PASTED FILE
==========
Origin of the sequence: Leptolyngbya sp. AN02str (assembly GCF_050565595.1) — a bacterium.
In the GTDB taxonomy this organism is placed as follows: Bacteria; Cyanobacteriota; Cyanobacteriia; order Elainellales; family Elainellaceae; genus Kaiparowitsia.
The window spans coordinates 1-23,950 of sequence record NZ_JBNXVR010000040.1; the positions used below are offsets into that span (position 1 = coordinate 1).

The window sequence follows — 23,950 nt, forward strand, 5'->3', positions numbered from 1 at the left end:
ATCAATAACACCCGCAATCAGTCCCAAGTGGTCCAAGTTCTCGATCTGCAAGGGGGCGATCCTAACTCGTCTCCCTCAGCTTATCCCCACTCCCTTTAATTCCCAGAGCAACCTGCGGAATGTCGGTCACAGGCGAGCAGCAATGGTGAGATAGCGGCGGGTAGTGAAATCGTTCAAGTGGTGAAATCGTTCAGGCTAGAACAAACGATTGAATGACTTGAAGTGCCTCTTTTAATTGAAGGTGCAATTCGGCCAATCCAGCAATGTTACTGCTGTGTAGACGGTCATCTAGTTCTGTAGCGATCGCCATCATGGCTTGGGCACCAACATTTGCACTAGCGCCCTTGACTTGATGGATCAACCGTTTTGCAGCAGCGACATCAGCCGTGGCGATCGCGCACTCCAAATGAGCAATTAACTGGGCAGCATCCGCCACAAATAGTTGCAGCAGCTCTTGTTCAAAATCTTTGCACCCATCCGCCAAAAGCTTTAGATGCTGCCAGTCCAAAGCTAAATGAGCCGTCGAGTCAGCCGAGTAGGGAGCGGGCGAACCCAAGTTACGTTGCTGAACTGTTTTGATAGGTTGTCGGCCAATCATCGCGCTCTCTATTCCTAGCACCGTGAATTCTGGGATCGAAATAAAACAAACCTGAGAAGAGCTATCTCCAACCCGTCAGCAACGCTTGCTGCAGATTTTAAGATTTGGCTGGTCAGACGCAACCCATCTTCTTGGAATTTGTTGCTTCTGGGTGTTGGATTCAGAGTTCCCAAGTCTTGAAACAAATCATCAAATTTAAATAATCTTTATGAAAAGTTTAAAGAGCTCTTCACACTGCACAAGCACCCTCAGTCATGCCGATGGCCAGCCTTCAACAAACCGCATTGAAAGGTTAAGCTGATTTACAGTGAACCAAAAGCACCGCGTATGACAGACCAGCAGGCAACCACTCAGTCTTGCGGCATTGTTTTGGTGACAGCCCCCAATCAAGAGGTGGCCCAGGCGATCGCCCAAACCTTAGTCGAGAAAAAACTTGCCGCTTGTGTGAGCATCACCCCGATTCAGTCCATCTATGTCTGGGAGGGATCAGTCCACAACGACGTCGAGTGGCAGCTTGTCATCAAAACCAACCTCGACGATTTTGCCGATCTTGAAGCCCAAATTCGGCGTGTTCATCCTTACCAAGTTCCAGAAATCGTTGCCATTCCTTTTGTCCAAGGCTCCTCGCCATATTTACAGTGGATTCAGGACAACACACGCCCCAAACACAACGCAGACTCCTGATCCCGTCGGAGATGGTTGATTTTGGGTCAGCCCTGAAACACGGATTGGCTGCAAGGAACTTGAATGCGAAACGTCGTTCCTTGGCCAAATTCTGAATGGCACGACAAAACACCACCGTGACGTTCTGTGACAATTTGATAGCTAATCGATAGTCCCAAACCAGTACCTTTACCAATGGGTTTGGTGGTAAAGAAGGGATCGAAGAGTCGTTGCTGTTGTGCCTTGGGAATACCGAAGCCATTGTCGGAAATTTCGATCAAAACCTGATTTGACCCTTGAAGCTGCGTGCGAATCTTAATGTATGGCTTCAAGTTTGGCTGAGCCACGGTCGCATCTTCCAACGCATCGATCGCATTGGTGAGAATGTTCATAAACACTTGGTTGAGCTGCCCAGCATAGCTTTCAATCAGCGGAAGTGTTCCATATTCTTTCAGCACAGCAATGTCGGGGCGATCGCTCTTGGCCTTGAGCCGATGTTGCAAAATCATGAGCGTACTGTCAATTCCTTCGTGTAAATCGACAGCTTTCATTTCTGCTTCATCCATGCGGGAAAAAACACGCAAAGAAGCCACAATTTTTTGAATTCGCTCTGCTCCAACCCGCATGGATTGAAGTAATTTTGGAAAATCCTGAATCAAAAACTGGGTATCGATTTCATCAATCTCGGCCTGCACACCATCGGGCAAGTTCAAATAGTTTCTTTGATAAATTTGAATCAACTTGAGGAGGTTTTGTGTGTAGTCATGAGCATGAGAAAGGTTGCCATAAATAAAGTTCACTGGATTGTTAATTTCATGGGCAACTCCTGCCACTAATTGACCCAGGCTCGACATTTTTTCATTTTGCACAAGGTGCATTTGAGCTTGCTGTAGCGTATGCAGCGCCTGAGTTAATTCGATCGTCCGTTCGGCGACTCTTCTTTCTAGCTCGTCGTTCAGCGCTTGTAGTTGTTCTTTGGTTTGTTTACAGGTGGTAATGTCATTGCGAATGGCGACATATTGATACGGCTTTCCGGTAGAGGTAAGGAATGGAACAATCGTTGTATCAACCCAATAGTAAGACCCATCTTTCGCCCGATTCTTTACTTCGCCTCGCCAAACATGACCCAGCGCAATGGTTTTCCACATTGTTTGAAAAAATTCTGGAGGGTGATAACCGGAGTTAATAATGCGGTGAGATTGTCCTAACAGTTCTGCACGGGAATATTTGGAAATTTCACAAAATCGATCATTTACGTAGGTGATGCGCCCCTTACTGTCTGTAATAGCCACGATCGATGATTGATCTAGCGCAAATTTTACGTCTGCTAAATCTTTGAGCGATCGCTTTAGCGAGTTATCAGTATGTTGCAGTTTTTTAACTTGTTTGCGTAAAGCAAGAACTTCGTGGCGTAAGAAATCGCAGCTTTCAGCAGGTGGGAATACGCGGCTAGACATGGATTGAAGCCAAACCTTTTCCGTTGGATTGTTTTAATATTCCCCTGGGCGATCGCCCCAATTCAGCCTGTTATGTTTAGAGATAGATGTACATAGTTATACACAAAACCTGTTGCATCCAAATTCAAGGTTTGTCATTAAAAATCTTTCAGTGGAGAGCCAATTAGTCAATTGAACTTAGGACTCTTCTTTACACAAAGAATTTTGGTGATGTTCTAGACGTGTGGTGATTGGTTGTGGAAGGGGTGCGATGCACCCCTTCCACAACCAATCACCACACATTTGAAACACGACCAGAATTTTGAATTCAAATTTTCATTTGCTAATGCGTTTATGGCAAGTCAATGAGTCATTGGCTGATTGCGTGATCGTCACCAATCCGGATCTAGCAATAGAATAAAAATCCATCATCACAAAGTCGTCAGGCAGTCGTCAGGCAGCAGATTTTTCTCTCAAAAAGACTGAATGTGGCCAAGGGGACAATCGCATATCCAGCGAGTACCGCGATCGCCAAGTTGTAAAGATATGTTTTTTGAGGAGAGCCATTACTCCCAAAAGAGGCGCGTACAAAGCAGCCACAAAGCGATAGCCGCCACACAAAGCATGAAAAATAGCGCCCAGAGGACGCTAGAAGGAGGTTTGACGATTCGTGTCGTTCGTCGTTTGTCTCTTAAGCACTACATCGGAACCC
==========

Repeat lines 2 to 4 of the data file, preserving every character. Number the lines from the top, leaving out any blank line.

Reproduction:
In the GTDB taxonomy this organism is placed as follows: Bacteria; Cyanobacteriota; Cyanobacteriia; order Elainellales; family Elainellaceae; genus Kaiparowitsia.
The window spans coordinates 1-23,950 of sequence record NZ_JBNXVR010000040.1; the positions used below are offsets into that span (position 1 = coordinate 1).

The window sequence follows — 23,950 nt, forward strand, 5'->3', positions numbered from 1 at the left end: